Last but not least, one choice from the crime non-fiction shelves ...

Anatomy of Innocence: Testimonies of the Wrongfully Convicted, edited by Laura Caldwell and Leslie Klinger (Liverwright/W.W. Norton):
Anyone who writes or reads crime fiction—no, scratch that, anyone who claims to give a damn about crime and punishment (which, one would hope, includes everyone) should read this book. In a year when the very idea of truth has been polluted and perverted, twisted beyond recognition, and the very concept of doing the right thing (or even what the right thing is) has been publicly crapped on by those in power, this work is a fierce reminder that justice can not only be blind, but vicious, petty, and stupid as well. As if we need another reminder. You think everyone in jail belongs there? Think again. This book is crammed with example after example of innocent men and women sent to prison for not days or weeks, but years and even decades, only to ultimately be released, due to the biggest motherfucking technicality of them all: they were innocent and should never have been there in the first place. Blame it on systemic corruption, racism, incompetence, cowardice, ambition, politics, dishonesty—blame it on whatever you want—but nobody, from “average” citizens and “helpful witnesses” to the police, lawyers, judges, and politicians, gets away unscathed. Each chapter in Anatomy of Innocence follows a different victim of injustice, focusing on a different aspect of what went wrong, from arrest to (eventual) release and beyond. And every story is penned by one of this genre’s finest storytellers, including Sara Paretsky, Lee Child, Laurie R. King, S.J. Rozan, Brad Parks, Jan Burke, Gary Phillips, Jamie Freveletti, Michael Harvey, and Sarah Weinman. There’s even a never-before-published essay by the late playwright Arthur Miller. Axes are well ground here, and considerable literary weight is brought to bear. Each tale tears off another little piece of your heart; each story of wrongful accusation is another nail in the coffin of smug complacency and naïve belief that The System always works. There may be better books released in this scorched-earth year of partisan “truths” and rampant lies, but there won’t be a more important one.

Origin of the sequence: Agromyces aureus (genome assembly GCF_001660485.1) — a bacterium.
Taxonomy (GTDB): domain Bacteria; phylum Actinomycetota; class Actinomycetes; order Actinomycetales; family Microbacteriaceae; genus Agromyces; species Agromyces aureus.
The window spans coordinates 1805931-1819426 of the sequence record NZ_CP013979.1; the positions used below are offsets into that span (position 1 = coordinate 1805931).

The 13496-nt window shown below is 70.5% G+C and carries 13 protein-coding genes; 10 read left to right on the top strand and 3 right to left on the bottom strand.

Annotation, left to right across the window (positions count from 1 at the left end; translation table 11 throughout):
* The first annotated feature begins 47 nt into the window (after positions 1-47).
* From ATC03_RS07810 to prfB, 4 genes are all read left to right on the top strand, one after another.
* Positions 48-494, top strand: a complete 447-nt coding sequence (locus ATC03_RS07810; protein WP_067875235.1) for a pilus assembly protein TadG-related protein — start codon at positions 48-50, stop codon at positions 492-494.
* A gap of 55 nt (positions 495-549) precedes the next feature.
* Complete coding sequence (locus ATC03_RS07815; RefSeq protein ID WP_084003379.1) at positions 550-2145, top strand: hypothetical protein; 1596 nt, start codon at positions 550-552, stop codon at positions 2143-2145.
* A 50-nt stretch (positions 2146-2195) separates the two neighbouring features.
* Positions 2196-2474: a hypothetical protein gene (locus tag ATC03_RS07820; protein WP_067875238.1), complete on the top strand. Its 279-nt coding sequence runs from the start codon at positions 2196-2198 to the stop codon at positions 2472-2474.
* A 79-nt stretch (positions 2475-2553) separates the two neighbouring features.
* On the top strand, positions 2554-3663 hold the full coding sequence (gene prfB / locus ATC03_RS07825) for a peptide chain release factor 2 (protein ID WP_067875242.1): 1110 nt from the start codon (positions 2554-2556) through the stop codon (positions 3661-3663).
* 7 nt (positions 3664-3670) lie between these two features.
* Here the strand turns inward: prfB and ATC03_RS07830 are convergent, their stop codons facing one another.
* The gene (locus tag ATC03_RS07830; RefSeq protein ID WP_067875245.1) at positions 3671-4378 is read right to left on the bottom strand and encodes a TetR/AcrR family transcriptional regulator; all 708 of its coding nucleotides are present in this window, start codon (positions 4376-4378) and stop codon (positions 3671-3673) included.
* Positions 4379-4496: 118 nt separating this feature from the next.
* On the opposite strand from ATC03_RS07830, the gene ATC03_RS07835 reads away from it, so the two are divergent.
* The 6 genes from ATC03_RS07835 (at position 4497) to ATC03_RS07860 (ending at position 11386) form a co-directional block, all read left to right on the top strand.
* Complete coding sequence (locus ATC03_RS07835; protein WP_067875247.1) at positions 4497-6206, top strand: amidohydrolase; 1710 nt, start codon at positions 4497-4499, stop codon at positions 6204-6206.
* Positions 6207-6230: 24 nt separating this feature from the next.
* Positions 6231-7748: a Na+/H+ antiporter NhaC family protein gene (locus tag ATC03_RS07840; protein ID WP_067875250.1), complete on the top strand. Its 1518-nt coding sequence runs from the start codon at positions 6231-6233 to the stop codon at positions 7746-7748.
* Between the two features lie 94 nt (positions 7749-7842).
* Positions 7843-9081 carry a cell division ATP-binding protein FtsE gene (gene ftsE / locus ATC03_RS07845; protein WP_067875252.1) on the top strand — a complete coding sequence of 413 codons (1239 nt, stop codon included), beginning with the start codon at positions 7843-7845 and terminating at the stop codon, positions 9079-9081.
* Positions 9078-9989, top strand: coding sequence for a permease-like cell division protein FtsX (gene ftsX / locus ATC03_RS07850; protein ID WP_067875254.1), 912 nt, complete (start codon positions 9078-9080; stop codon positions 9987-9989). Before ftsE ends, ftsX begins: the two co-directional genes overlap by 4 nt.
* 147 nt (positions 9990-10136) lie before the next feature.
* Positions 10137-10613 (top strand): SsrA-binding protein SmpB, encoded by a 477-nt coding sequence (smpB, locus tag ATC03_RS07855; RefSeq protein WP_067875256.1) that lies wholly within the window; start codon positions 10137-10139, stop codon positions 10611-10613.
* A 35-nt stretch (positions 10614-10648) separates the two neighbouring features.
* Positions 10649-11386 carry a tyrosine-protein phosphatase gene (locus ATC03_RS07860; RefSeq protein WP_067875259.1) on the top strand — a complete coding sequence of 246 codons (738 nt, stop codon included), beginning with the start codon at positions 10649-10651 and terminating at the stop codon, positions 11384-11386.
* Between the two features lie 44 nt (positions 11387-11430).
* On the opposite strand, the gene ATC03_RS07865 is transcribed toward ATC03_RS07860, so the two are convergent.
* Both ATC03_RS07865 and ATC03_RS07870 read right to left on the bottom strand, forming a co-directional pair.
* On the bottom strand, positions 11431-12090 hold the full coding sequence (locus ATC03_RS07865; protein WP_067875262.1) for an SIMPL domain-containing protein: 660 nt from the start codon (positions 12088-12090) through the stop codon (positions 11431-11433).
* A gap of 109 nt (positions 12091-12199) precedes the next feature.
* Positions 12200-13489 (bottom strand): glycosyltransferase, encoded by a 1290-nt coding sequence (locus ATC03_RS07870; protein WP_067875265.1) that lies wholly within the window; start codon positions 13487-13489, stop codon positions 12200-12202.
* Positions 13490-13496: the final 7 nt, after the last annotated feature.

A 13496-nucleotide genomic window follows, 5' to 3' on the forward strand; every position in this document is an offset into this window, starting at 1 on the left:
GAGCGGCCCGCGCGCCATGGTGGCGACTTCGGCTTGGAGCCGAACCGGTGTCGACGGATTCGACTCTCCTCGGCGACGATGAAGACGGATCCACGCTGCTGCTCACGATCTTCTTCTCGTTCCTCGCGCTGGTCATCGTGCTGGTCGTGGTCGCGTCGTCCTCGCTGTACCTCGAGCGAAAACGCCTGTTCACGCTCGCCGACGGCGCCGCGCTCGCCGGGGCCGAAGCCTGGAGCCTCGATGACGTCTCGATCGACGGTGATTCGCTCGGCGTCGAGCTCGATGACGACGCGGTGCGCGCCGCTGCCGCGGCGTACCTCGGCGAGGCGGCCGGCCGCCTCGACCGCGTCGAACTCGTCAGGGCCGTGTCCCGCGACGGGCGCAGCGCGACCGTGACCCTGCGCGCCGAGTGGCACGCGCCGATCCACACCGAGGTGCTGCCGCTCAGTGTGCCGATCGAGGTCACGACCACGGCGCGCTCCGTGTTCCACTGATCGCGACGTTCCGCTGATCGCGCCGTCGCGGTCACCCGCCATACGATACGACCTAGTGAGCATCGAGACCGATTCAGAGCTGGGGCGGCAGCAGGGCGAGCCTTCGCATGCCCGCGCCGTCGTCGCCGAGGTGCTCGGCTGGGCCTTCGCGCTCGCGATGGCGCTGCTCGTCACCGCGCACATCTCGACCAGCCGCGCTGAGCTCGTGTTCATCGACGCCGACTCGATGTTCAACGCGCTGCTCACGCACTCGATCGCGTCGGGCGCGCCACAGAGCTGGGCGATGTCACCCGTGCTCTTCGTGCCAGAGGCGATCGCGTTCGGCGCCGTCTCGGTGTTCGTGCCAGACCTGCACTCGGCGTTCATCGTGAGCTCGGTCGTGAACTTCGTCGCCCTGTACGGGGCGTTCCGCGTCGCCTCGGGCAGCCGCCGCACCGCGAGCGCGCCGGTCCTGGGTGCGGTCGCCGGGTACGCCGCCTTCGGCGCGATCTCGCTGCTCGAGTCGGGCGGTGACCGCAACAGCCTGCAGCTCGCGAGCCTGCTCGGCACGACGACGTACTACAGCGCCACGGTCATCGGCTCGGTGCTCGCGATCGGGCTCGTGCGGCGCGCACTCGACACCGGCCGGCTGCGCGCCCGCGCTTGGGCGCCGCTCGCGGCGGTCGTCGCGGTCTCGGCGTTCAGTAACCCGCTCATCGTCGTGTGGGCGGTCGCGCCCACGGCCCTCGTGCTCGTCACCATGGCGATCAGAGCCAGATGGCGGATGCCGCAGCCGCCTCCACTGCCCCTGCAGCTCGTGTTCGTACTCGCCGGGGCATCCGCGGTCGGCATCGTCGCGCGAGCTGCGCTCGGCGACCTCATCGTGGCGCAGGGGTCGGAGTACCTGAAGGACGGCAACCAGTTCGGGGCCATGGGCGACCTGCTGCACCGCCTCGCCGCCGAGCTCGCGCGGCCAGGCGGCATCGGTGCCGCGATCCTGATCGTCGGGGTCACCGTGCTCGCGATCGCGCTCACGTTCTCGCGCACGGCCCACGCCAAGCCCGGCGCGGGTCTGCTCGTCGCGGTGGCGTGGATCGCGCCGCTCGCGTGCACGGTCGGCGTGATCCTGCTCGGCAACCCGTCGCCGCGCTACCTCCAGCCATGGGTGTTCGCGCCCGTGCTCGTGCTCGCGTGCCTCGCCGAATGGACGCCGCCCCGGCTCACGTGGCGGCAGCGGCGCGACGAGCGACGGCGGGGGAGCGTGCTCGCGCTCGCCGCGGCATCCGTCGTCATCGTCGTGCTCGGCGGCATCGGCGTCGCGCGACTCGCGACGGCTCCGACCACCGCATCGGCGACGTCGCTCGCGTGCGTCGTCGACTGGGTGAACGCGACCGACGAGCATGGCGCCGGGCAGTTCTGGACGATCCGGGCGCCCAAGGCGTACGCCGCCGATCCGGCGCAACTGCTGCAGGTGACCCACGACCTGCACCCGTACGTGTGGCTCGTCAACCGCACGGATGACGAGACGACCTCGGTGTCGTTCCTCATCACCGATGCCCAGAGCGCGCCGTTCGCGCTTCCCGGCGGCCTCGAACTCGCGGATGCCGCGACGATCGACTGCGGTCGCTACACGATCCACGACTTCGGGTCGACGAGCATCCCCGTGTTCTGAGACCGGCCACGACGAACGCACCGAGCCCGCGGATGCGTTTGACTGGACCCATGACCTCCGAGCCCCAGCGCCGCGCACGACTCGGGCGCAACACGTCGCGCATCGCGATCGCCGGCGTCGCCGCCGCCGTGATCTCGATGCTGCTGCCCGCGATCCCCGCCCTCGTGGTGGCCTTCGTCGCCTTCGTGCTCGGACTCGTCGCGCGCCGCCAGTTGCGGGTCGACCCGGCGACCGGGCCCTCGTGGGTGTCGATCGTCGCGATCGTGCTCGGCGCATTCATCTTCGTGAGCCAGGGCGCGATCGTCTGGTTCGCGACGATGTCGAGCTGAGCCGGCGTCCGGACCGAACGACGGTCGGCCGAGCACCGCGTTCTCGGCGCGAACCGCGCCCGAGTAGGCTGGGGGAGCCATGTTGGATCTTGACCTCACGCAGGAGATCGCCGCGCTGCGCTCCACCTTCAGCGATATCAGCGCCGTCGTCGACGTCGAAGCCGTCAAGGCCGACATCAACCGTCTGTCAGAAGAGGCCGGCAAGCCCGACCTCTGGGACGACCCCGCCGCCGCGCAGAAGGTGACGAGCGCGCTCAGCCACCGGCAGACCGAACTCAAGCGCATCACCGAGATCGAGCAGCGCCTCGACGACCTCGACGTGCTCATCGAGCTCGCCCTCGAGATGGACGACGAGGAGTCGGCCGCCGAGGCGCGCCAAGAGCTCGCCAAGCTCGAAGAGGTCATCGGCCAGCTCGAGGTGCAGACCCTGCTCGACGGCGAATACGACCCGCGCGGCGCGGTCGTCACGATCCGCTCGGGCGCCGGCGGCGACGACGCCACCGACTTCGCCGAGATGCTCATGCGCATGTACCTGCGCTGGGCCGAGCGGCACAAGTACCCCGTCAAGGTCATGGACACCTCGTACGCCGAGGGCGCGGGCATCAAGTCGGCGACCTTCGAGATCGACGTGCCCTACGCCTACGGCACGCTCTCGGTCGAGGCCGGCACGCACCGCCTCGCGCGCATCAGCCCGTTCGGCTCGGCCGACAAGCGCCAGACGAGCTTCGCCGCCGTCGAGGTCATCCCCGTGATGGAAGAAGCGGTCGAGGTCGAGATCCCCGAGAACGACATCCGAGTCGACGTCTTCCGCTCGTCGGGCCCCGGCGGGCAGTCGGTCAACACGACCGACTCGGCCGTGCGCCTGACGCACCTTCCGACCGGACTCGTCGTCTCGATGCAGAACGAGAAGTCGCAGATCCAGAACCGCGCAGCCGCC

1 comment:

Peter Collinson said...

Thanks for this. Smith makes it vividly clear why a book works for him. Which is strangely uncommon in the world of book reviews.